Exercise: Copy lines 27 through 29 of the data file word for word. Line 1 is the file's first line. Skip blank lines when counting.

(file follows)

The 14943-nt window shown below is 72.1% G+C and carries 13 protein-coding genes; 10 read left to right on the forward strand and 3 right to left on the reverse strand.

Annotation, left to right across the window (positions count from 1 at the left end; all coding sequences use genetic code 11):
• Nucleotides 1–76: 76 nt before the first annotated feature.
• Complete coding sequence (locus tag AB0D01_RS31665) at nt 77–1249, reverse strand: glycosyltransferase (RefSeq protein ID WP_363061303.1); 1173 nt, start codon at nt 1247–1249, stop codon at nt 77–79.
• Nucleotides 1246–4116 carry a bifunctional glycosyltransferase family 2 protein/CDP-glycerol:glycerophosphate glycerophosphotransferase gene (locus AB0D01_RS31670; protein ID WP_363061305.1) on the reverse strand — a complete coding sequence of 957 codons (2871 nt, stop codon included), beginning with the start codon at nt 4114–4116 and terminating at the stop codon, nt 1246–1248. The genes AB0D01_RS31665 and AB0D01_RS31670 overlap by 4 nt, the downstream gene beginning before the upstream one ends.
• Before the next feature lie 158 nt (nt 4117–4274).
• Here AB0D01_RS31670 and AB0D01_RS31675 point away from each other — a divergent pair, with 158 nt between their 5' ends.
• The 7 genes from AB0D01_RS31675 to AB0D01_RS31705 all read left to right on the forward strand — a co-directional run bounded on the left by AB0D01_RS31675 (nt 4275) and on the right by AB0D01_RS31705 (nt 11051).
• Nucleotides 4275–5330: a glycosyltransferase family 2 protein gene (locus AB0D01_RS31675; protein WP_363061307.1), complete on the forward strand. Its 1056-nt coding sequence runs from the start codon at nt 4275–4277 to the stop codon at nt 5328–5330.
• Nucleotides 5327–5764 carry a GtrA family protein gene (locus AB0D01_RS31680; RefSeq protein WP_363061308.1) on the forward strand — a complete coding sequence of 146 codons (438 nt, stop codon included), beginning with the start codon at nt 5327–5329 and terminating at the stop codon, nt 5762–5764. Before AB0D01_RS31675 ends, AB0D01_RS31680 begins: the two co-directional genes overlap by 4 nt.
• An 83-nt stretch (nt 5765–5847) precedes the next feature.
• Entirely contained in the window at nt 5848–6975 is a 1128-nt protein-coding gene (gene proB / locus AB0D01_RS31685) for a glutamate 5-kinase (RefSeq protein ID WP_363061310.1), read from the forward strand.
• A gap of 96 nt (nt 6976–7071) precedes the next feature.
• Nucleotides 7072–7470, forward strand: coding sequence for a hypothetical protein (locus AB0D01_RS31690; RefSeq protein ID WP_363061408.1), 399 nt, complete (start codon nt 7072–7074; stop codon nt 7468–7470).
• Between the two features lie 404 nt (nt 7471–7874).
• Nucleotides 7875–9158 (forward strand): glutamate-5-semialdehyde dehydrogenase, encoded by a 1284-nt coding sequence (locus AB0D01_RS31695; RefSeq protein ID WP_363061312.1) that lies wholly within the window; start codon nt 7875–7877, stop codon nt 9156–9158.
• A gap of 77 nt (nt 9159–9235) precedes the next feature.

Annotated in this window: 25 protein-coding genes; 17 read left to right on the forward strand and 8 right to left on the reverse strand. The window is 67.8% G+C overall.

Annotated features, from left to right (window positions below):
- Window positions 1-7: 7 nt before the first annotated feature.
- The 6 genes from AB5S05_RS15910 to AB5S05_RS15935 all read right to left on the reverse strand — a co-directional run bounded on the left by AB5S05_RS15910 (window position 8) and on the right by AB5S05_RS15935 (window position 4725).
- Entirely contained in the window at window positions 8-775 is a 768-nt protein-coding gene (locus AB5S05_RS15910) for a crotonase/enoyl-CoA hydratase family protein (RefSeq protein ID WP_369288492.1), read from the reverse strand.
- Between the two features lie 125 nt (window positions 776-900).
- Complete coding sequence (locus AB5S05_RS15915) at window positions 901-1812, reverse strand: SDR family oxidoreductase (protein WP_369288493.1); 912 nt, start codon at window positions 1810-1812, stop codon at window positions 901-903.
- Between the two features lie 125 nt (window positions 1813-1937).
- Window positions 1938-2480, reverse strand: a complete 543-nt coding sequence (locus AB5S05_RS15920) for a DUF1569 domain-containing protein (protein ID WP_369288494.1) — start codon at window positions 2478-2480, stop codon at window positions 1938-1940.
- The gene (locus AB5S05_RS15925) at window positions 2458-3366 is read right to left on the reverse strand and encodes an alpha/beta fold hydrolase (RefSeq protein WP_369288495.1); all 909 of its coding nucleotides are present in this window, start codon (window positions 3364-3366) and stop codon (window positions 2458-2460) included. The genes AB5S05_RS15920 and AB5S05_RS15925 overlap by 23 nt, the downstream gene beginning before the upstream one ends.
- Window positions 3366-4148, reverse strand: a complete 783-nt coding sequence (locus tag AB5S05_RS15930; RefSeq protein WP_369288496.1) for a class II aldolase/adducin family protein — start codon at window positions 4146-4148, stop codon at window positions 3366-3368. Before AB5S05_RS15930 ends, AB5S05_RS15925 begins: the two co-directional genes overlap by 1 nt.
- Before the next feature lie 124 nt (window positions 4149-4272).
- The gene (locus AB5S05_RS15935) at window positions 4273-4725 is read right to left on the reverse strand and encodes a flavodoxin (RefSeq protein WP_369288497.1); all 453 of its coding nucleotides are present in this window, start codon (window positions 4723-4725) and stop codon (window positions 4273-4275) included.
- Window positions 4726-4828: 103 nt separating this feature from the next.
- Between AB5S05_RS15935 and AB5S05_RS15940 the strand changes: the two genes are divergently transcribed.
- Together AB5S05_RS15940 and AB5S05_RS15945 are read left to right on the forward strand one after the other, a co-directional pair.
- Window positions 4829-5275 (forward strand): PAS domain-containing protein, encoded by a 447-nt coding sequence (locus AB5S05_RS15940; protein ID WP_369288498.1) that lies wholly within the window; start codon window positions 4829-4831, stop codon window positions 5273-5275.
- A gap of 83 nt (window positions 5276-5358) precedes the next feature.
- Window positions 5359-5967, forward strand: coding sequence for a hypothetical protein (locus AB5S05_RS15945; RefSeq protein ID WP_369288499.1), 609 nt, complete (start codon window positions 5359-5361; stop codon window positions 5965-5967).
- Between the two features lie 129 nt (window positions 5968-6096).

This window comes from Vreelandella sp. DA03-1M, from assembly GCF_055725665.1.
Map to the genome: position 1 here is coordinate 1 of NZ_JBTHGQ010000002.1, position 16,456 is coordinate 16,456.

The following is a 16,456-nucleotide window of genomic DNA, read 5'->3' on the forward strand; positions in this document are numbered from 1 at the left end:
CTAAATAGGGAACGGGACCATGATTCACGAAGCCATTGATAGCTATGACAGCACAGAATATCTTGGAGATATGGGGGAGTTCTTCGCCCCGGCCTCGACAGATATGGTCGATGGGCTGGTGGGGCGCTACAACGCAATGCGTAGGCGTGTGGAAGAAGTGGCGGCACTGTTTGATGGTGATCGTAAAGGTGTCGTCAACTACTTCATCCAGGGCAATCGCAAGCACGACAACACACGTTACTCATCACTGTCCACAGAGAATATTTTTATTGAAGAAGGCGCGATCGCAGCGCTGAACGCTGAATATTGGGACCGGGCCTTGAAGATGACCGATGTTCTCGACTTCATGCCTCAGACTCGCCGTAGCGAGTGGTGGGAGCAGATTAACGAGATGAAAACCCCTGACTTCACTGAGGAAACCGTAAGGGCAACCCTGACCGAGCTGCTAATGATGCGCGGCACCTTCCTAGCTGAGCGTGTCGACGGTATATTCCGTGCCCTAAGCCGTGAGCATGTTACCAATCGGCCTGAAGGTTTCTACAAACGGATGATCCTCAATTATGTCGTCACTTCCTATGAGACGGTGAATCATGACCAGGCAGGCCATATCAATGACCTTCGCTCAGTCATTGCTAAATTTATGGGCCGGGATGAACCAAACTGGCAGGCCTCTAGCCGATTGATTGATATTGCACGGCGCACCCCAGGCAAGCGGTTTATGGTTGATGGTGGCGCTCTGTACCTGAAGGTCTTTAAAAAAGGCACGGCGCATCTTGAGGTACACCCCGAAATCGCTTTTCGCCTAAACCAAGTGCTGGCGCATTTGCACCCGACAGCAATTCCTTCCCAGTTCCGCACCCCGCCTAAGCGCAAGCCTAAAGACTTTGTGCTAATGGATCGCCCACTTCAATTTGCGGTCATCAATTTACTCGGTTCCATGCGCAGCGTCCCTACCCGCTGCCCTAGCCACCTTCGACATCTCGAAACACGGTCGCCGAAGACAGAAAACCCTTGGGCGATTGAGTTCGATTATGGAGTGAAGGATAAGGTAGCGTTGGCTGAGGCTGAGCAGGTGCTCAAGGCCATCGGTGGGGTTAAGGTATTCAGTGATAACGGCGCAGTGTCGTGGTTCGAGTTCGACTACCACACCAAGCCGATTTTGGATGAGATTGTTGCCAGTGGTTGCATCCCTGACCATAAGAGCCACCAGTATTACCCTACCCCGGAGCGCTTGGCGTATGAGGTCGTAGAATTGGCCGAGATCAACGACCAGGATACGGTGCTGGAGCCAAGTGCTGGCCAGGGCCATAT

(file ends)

- The gene (locus AB5S05_RS15925) at window positions 2458-3366 is read right to left on the reverse strand and encodes an alpha/beta fold hydrolase (RefSeq protein WP_369288495.1); all 909 of its coding nucleotides are present in this window, start codon (window positions 3364-3366) and stop codon (window positions 2458-2460) included. The genes AB5S05_RS15920 and AB5S05_RS15925 overlap by 23 nt, the downstream gene beginning before the upstream one ends.
- Window positions 3366-4148, reverse strand: a complete 783-nt coding sequence (locus tag AB5S05_RS15930; RefSeq protein WP_369288496.1) for a class II aldolase/adducin family protein — start codon at window positions 4146-4148, stop codon at window positions 3366-3368. Before AB5S05_RS15930 ends, AB5S05_RS15925 begins: the two co-directional genes overlap by 1 nt.
- Before the next feature lie 124 nt (window positions 4149-4272).